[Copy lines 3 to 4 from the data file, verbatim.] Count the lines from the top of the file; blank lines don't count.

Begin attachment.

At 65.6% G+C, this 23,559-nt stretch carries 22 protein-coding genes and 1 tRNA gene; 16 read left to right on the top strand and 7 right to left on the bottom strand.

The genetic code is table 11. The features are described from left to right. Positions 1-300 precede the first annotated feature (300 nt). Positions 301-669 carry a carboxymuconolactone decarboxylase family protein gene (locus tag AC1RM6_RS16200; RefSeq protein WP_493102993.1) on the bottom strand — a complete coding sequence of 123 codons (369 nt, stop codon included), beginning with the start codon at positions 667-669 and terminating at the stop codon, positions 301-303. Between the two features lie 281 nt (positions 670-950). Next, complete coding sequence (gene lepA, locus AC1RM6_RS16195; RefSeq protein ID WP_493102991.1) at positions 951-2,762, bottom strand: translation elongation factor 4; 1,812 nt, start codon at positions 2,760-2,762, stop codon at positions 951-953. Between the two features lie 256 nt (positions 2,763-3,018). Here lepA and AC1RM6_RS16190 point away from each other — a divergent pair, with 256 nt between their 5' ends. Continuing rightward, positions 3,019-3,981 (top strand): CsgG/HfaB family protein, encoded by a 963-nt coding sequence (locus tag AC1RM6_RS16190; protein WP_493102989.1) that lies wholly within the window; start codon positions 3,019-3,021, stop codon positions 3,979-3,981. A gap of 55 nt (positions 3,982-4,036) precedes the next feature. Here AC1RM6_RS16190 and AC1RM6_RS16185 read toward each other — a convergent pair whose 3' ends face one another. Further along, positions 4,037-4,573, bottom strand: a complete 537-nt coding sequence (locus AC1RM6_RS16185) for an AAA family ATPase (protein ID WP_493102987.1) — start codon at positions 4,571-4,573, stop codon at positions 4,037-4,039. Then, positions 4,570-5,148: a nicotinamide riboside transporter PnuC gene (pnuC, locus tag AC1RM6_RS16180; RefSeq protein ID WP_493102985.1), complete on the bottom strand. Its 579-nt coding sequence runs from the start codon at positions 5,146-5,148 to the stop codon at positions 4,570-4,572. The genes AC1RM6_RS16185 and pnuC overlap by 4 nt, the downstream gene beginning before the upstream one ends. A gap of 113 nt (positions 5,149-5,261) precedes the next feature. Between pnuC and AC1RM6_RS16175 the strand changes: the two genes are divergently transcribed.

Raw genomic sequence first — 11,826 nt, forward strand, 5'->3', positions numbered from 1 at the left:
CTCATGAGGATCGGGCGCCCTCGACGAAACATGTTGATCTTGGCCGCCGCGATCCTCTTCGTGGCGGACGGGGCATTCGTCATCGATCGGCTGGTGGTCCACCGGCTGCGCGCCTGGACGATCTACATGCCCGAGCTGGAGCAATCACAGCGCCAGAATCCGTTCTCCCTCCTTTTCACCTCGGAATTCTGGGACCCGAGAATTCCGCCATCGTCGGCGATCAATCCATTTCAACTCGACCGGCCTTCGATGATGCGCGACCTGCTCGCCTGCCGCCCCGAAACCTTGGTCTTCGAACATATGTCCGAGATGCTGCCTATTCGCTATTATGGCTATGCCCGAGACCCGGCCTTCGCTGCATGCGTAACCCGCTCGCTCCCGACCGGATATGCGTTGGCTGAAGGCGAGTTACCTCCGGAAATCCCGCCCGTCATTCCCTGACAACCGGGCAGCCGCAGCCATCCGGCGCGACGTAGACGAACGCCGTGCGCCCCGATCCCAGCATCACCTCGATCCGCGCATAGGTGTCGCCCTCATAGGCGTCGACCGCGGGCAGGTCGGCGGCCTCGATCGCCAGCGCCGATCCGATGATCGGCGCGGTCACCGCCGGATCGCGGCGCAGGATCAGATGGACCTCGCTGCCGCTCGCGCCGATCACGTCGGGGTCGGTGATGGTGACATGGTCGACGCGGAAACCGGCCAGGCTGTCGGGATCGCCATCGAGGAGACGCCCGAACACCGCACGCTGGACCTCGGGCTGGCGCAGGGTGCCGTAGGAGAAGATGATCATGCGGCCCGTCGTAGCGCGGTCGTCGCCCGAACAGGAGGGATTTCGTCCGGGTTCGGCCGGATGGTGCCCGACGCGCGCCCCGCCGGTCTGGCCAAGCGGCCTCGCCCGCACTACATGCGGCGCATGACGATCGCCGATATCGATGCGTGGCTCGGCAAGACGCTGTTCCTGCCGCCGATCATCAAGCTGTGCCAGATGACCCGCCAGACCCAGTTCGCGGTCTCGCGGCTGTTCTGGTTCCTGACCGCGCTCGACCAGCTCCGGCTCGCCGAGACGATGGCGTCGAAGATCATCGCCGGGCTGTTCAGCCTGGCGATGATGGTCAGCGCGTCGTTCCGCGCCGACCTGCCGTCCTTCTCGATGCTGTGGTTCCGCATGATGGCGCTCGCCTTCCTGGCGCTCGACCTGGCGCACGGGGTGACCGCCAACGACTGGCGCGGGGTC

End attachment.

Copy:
Raw genomic sequence first — 11,826 nt, forward strand, 5'->3', positions numbered from 1 at the left:
CTCATGAGGATCGGGCGCCCTCGACGAAACATGTTGATCTTGGCCGCCGCGATCCTCTTCGTGGCGGACGGGGCATTCGTCATCGATCGGCTGGTGGTCCACCGGCTGCGCGCCTGGACGATCTACATGCCCGAGCTGGAGCAATCACAGCGCCAGAATCCGTTCTCCCTCCTTTTCACCTCGGAATTCTGGGACCCGAGAATTCCGCCATCGTCGGCGATCAATCCATTTCAACTCGACCGGCCTTCGATGATGCGCGACCTGCTCGCCTGCCGCCCCGAAACCTTGGTCTTCGAACATATGTCCGAGATGCTGCCTATTCGCTATTATGGCTATGCCCGAGACCCGGCCTTCGCTGCATGCGTAACCCGCTCGCTCCCGACCGGATATGCGTTGGCTGAAGGCGAGTTACCTCCGGAAATCCCGCCCGTCATTCCCTGACAACCGGGCAGCCGCAGCCATCCGGCGCGACGTAGACGAACGCCGTGCGCCCCGATCCCAGCATCACCTCGATCCGCGCATAGGTGTCGCCCTCATAGGCGTCGACCGCGGGCAGGTCGGCGGCCTCGATCGCCAGCGCCGATCCGATGATCGGCGCGGTCACCGCCGGATCGCGGCGCAGGATCAGATGGACCTCGCTGCCGCTCGCGCCGATCACGTCGGGGTCGGTGATGGTGACATGGTCGACGCGGAAACCGGCCAGGCTGTCGGGATCGCCATCGAGGAGACGCCCGAACACCGCACGCTGGACCTCGGGCTGGCGCAGGGTGCCGTAGGAGAAGATGATCATGCGGCCCGTCGTAGCGCGGTCGTCGCCCGAACAGGAGGGATTTCGTCCGGGTTCGGCCGGATGGTGCCCGACGCGCGCCCCGCCGGTCTGGCCAAGCGGCCTCGCCCGCACTACATGCGGCGCATGACGATCGCCGATATCGATGCGTGGCTCGGCAAGACGCTGTTCCTGCCGCCGATCATCAAGCTGTGCCAGATGACCCGCCAGACCCAGTTCGCGGTCTCGCGGCTGTTCTGGTTCCTGACCGCGCTCGACCAGCTCCGGCTCGCCGAGACGATGGCGTCGAAGATCATCGCCGGGCTGTTCAGCCTGGCGATGATGGTCAGCGCGTCGTTCCGCGCCGACCTGCCGTCCTTCTCGATGCTGTGGTTCCGCATGATGGCGCTCGCCTTCCTGGCGCTCGACCTGGCGCACGGGGTGACCGCCAACGACTGGCGCGGGGTC